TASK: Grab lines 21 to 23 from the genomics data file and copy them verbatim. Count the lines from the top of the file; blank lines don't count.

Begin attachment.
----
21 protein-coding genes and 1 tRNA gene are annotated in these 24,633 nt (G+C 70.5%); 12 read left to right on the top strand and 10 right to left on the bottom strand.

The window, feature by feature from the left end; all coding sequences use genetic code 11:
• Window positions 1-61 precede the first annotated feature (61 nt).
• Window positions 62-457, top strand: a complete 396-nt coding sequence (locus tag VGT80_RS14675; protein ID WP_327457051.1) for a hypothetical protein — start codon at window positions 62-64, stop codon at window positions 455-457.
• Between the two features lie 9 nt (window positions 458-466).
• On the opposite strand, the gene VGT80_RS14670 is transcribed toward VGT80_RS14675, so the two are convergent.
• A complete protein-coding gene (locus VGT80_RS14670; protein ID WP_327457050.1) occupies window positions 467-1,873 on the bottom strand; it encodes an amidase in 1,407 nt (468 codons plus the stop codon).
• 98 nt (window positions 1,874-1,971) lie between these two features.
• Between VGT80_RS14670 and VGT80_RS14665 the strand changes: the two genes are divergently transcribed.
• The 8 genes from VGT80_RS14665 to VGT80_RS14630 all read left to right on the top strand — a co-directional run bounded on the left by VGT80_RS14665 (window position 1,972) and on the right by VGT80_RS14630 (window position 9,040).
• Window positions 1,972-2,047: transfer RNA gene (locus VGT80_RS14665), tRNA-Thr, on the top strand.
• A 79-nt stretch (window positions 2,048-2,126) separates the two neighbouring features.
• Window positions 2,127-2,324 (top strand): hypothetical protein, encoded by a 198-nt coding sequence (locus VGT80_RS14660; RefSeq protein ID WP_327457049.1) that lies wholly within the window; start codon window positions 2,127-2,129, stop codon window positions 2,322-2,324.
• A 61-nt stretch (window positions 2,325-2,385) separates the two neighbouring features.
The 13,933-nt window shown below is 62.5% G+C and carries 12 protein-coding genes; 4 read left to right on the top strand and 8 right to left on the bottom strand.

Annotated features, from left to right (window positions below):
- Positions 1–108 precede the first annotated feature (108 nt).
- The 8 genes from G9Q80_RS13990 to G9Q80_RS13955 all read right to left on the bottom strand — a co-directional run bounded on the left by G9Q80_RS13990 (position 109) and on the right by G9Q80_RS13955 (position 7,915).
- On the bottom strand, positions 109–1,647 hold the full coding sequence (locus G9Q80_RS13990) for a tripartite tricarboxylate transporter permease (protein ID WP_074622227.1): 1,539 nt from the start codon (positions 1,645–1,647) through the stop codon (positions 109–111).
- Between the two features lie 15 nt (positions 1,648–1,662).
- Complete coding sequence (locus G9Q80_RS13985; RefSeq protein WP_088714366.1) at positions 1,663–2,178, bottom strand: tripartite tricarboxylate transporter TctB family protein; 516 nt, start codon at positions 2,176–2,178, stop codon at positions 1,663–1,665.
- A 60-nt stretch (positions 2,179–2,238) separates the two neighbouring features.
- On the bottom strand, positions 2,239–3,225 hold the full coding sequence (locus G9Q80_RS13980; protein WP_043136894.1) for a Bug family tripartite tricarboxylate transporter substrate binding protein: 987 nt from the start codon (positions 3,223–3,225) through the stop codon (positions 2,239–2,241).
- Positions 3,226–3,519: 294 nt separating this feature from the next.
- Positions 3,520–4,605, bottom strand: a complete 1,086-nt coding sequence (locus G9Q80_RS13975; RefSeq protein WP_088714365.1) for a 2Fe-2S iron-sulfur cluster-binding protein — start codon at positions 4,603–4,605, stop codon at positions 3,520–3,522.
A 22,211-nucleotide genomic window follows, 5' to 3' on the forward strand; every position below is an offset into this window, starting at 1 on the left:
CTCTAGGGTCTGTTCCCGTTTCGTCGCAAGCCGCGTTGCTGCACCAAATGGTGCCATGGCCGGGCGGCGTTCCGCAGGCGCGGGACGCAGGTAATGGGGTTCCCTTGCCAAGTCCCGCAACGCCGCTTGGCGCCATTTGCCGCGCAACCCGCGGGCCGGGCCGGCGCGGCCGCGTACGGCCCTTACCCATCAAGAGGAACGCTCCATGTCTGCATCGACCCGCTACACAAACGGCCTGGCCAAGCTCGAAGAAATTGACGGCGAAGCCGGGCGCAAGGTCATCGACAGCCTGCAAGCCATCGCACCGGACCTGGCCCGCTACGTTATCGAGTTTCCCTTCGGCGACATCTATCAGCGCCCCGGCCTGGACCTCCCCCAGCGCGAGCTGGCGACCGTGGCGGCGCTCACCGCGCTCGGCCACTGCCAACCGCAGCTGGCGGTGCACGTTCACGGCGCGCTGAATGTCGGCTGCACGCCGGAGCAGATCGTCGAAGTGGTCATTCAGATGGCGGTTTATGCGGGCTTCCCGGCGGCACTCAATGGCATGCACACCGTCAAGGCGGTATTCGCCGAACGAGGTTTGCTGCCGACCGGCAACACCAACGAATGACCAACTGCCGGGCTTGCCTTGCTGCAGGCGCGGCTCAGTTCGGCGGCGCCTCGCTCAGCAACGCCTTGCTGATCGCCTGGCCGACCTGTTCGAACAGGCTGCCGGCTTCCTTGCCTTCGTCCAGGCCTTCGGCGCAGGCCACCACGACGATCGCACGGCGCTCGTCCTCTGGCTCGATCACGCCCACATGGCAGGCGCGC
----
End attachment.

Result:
- Complete coding sequence (locus G9Q80_RS13985; RefSeq protein WP_088714366.1) at positions 1,663–2,178, bottom strand: tripartite tricarboxylate transporter TctB family protein; 516 nt, start codon at positions 2,176–2,178, stop codon at positions 1,663–1,665.
- A 60-nt stretch (positions 2,179–2,238) separates the two neighbouring features.
- On the bottom strand, positions 2,239–3,225 hold the full coding sequence (locus G9Q80_RS13980; protein WP_043136894.1) for a Bug family tripartite tricarboxylate transporter substrate binding protein: 987 nt from the start codon (positions 3,223–3,225) through the stop codon (positions 2,239–2,241).